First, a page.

DeVos v. Cunningham Group, LLCAnnotate this Case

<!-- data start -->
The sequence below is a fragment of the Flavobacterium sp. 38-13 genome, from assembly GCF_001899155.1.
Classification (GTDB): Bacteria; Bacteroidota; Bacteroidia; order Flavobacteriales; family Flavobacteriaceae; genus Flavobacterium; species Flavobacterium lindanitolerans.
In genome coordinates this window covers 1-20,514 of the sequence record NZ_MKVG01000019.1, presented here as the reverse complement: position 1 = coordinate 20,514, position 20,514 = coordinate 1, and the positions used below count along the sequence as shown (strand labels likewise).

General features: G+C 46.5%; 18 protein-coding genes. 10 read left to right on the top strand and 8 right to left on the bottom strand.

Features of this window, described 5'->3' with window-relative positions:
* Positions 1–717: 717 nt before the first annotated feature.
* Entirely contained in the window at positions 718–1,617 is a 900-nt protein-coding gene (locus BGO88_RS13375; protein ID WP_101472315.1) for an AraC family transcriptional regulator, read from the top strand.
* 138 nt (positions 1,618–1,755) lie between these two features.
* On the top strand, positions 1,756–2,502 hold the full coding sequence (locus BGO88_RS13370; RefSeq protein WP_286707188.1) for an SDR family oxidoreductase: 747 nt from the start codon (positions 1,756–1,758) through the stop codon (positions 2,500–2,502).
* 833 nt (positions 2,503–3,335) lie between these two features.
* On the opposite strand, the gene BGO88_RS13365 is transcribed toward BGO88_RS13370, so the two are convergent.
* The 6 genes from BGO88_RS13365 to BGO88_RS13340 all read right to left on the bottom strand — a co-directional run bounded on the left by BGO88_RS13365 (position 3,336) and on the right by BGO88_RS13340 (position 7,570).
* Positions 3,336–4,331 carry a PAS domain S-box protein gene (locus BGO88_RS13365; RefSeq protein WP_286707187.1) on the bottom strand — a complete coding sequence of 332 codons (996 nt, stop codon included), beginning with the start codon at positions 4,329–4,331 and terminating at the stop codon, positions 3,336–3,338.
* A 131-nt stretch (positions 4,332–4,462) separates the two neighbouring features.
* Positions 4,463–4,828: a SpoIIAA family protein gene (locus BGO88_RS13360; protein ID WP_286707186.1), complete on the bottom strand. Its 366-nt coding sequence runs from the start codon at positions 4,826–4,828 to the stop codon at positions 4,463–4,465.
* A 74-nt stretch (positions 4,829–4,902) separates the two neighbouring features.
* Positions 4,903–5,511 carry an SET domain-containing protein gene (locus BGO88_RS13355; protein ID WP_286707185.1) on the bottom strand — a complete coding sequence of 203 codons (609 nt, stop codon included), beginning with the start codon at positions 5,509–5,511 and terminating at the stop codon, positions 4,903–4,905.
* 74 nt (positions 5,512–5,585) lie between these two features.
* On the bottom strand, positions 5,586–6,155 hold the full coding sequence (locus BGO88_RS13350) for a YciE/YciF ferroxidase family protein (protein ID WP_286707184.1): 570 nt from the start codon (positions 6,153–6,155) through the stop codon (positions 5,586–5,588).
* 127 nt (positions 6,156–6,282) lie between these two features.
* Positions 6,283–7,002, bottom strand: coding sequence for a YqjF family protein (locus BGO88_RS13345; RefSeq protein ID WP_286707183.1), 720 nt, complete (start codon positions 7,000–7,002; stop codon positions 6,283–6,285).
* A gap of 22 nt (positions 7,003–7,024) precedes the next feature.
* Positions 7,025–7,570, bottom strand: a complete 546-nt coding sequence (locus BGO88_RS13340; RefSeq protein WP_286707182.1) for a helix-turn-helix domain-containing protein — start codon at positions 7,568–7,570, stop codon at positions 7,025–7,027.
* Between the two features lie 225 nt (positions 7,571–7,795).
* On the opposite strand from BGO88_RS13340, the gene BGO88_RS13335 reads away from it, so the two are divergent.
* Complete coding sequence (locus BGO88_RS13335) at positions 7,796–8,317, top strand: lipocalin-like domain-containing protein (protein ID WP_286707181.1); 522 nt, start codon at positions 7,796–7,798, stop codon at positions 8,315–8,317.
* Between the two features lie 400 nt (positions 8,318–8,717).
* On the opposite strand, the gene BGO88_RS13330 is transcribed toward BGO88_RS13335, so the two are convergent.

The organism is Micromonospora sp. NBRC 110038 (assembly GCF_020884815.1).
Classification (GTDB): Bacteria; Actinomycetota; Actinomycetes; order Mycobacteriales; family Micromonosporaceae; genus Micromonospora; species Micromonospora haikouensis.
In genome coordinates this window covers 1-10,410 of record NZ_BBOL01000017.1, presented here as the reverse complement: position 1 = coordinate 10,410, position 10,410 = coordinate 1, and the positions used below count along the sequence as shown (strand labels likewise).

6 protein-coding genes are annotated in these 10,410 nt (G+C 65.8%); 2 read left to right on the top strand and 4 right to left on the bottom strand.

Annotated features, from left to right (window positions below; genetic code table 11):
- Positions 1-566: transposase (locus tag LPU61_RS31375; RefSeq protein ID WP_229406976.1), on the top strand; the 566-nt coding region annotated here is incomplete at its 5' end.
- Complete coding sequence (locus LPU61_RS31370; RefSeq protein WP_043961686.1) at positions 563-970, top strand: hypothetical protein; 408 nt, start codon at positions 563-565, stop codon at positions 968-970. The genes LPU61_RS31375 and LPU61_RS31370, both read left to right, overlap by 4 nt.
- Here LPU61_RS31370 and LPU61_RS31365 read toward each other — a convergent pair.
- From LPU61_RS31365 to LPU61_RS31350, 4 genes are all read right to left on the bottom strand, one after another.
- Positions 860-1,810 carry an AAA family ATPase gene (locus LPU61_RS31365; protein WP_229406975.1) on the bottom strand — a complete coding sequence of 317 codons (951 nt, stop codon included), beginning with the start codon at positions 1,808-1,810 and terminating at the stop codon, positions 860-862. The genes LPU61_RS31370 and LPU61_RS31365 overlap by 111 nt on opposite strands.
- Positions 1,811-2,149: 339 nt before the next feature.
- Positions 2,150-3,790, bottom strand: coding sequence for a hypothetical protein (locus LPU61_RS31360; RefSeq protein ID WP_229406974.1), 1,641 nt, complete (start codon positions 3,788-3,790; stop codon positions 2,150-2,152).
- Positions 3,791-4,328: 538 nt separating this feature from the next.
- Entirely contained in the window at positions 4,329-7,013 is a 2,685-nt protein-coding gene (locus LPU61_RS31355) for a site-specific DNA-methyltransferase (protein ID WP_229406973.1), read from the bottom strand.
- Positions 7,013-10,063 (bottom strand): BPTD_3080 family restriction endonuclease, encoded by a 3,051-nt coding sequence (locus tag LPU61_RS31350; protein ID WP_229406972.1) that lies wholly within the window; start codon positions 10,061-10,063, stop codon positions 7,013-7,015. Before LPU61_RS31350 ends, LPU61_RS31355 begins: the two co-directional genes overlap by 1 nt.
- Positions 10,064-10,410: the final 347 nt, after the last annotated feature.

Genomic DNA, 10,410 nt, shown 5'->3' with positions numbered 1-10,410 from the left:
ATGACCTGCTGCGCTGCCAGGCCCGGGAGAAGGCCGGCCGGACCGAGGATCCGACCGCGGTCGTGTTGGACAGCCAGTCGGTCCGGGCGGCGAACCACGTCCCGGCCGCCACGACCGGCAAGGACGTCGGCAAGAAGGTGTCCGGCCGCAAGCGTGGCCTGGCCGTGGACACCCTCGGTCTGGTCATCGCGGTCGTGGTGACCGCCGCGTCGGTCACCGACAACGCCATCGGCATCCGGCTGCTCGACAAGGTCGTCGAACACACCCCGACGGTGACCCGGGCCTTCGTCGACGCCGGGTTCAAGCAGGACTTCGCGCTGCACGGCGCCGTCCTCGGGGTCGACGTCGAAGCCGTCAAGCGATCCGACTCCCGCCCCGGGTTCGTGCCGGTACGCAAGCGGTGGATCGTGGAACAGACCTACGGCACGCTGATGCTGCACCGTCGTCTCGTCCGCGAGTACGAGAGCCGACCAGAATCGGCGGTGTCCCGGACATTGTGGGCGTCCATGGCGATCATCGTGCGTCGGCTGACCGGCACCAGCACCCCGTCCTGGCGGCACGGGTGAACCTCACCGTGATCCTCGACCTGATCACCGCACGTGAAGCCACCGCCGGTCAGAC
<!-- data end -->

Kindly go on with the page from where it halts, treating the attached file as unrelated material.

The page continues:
William DeVos, M.D., and Donald Simmons, M.D. (collectively, "the doctors"), appealed a preliminary injunction entered in an action filed against them by The Cunningham Group, LLC, and Cunningham Pathology, LLC. The doctors separately appealed the trial court's order denying their request to increase the amount of the surety bond for the imposition of the injunction. According to the complaint, the doctors had been employed by The Cunningham Group from April 30, 2007, until August 31, 2018, when the doctors terminated their employment without prior notice. The Cunningham Group, also identified in the complaint, other pleadings, and documents in the record as "Services LLC," provided pathology and cytology services through an agreement with Cunningham Pathology. The doctors entered into employment agreements with Services LLC in 2007, in which they agreed that, if they provided Services LLC less than 12 months' notice of their termination of their employment, they would pay Services LLC an amount equal to one year's annual salary. The doctors also agreed that, for a period of two years after the termination of employment, they would not directly or indirectly solicit any of Cunningham/Services' clients or referral sources without prior consent of Cunningham/Services. Cunningham asserted that Cunningham Pathology was an express third-party beneficiary of the doctors' employment agreements with Services LLC, and asserted claims of breach of contract and breach of fiduciary duty and sought to enforce the restrictive covenants contained in the employment agreements. Cunningham also filed a motion seeking a preliminary injunction to prohibit the doctors from violating the nonsolicitation provisions of the employment agreements. The Alabama Supreme Court found that the doctors would still be required to prove their actual damages should it later be determined that they were wrongfully enjoined. "[A]t this stage the trial court should be concerned only with setting an injunction bond amount that would adequately cover the doctors' prospective costs, damages, and attorney fees if it is later determined that the doctors were wrongfully enjoined." The Supreme Court found that based on the evidence presented to the trial court, a $25,000 injunction bond was "simply inadequate to compensate two physicians for damages and attorney fees in the event it is determined that they were wrongfully enjoined from soliciting and continuing to serve Brookwood through their new pathology business." The trial court's order denying the doctors' request to increase the amount of the injunction bond was reversed, and the case remanded for the trial court to increase the injunction-bond amount.